JavaScript Objects: Understanding the Basics



Mazen Mohamed
created at: tags: javascript, objects, object-creation, object-literals, prototype-based, factory-functions, beginner, guide, dynamic-objects, prototype-chain
JavaScript Objects: Understanding the Basics

In JavaScript, the [ "Object" ] class is the base class for all objects in the language. It is the parent of all objects, and provides a set of properties and methods that are available to all objects in the language.

It's important to note that in JavaScript all objects inherit from the [ "Object" ] class, but it's a bit different from other OOP languages like Java, C#, etc. because of the prototype-based nature of the language.

JavaScript's objects are dynamic, meaning that you can add, modify, and delete properties and methods on objects at runtime. You can create a new object using the object literal notation [ "{}" ], using the [ "Object()" ] constructor, or using the object.create() method.

It's a lot of power, but also a lot of responsibility. Since you have the ability to add new properties or methods to the object prototype chain, it can break or make code much more complex to debug.

One important thing to note is that JavaScript has a prototype chain that allows objects to inherit properties and methods from their parent objects. Each object has a prototype property that refers to the object from which it inherits properties and methods. This prototype chain is used to implement inheritance in JavaScript.

Creating objects in JavaScript

There are several ways to create objects in JavaScript, each with its own advantages and disadvantages. Here are a few of the most common methods:

Object literals: This is the most basic and common way to create an object in JavaScript. You can create an object using the object literal notation [ "{}" ], like this: [ "let myObject = {};" ]. This method is simple, easy to read, and requires minimal code. The main disadvantage of this method is that it creates a new object every time the code is executed, so it can be less efficient if you are creating numerous objects.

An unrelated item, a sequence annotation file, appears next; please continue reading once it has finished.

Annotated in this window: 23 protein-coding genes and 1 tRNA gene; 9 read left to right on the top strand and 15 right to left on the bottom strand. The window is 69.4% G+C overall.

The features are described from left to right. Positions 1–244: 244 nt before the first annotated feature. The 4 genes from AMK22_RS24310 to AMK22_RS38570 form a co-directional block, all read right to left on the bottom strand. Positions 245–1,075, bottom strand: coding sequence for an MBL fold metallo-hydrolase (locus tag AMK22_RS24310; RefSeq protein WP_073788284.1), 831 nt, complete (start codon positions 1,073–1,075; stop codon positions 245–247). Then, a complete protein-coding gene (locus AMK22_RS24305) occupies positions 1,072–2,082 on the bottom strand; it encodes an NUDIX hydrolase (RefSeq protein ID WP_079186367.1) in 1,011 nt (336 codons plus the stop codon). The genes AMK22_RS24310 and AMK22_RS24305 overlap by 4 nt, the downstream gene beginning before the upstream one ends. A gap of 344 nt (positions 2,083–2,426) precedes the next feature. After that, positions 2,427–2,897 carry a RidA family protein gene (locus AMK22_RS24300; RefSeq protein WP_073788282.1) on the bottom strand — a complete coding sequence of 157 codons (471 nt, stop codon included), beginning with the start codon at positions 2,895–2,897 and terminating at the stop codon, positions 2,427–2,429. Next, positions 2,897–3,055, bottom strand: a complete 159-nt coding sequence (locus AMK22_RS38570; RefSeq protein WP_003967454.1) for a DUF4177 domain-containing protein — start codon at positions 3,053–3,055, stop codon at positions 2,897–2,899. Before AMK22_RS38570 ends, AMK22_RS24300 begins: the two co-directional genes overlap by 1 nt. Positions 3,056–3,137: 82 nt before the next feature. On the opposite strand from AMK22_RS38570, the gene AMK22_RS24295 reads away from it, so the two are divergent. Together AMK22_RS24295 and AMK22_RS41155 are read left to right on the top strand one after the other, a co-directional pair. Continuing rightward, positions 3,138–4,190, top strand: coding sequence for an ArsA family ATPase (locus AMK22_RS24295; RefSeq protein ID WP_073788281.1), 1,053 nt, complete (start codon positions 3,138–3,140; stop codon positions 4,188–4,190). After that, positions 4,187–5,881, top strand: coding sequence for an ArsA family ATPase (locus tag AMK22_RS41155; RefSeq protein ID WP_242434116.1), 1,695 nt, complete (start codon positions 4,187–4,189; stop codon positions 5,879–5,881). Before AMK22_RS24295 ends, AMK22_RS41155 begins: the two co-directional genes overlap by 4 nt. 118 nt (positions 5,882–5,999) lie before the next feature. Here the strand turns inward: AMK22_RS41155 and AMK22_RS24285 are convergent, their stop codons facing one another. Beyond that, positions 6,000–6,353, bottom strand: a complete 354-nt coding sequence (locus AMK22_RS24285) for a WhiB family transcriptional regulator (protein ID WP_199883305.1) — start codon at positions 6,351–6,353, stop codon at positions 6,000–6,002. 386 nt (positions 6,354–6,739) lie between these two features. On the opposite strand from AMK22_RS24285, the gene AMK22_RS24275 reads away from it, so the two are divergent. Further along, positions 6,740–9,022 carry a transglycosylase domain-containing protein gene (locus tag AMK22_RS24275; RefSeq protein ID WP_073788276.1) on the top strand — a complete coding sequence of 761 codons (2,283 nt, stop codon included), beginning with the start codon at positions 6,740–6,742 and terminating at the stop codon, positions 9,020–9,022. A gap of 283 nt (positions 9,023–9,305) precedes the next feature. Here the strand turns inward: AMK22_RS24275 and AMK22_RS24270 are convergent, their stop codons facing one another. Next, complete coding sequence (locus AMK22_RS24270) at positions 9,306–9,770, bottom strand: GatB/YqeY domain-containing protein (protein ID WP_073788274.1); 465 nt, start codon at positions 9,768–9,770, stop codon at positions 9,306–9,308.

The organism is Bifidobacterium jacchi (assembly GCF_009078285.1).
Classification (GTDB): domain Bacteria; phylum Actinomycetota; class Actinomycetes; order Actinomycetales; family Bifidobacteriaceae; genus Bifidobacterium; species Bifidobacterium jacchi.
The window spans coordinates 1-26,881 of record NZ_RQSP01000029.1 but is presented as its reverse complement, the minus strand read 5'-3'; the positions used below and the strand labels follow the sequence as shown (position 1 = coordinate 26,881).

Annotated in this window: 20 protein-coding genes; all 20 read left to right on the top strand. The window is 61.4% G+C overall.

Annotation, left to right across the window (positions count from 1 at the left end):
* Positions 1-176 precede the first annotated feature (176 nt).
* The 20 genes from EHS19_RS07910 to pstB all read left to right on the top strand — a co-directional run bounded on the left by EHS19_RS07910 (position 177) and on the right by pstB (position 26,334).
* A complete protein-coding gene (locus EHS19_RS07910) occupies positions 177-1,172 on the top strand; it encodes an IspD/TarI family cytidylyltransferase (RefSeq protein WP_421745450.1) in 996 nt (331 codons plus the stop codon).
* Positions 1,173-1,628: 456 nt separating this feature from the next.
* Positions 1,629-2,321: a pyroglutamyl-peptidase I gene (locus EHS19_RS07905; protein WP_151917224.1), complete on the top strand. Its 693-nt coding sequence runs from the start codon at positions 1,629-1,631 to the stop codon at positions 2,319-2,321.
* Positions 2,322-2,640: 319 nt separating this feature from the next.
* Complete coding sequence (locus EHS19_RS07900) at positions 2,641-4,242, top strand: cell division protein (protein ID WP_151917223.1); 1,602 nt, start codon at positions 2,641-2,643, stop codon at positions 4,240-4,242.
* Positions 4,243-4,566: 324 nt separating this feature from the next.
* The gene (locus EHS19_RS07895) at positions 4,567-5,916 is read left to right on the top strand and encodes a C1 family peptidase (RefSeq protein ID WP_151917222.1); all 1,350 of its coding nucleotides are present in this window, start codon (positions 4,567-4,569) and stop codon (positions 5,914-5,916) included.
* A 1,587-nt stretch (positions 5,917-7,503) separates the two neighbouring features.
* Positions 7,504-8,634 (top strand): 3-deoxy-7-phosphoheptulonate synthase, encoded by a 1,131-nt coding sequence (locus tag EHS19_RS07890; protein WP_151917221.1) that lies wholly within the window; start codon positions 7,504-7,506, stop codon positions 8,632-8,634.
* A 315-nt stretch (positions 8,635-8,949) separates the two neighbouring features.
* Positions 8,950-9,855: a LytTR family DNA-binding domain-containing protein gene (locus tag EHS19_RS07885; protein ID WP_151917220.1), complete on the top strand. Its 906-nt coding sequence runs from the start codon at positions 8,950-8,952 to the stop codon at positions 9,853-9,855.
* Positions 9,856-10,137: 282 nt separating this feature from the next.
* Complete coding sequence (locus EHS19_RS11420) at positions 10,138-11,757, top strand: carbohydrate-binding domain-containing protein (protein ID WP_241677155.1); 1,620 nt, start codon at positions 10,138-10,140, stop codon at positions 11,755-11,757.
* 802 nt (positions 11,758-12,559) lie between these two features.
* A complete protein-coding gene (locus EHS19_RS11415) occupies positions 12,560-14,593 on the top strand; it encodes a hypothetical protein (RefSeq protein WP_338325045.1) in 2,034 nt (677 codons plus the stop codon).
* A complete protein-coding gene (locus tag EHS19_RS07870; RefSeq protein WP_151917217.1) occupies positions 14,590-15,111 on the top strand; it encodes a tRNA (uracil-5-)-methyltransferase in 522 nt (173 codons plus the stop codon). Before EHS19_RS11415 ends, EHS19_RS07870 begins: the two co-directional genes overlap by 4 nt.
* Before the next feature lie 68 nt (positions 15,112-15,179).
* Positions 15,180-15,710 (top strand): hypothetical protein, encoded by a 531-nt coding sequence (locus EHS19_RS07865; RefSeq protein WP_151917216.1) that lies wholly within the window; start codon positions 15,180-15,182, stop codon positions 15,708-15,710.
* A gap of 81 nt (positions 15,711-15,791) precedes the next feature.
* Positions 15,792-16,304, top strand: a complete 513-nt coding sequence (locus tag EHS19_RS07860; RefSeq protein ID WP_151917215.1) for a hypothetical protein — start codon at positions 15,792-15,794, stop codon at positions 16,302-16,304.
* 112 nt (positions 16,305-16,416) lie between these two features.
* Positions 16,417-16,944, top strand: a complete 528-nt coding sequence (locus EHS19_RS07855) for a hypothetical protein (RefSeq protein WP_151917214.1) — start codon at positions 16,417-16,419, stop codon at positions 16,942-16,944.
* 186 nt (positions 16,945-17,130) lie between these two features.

Object constructor: The [ "Object()" ] constructor can be used to create an object, like this: [ "let myObject = new Object();" ]. This method is similar to the object literal notation, but it can be used to create an object with a specific prototype. One disadvantage is that it can make the code harder to read and understand.

[ "Object.create()" ]: The [ "Object.create()" ] method can be used to create an object with a specific prototype, like this: [ "let myObject = Object.create(prototypeObject);" ] . This method is useful for creating an object that inherits from an existing object, without modifying the existing object. But it's important to note that this method does not create a new object by running the constructor function, it simply creates an object with the prototype specified. This method is less common and can be harder to read and understand.

Also is possible to use [ "Object.create(null)" ] to create an object without any prototype, this is useful when you need an object that doesn't inherit any properties or methods from the [ "Object" ] class.

Factory functions: This method uses a function to create and return an object. A factory function is a plain function, not a class, that returns a new object. Here's an example:

1function createPerson(name) { 2 return { 3 name: name, 4 sayHello: function () { 5 console.log('Hello, my name is ' +; 6 } 7 }; 8} 9let myObject = createPerson('John');

This method allows encapsulating the object creation logic, and it is easy to test and reuse.

The class syntax: In ES6 a new class syntax was introduced, this allows to create class constructors and instances.

1class Person { 2 constructor(name) { 3 = name; 4 } 5 6 sayHello() { 7 console.log('Hello, my name is ' +; 8 } 9} 10let myObject = new Person('John');

It's more verbose and requires more code but the main advantage is that it can make the code easier to understand and debug, and it's more similar to other OOP languages.

Each of these methods has its own advantages and disadvantages, depending on the specific use case. Some are more efficient, others are easier to read and understand, and some are better suited for certain types of applications.

Some of the most commonly used properties and methods of the [ "Object" ] class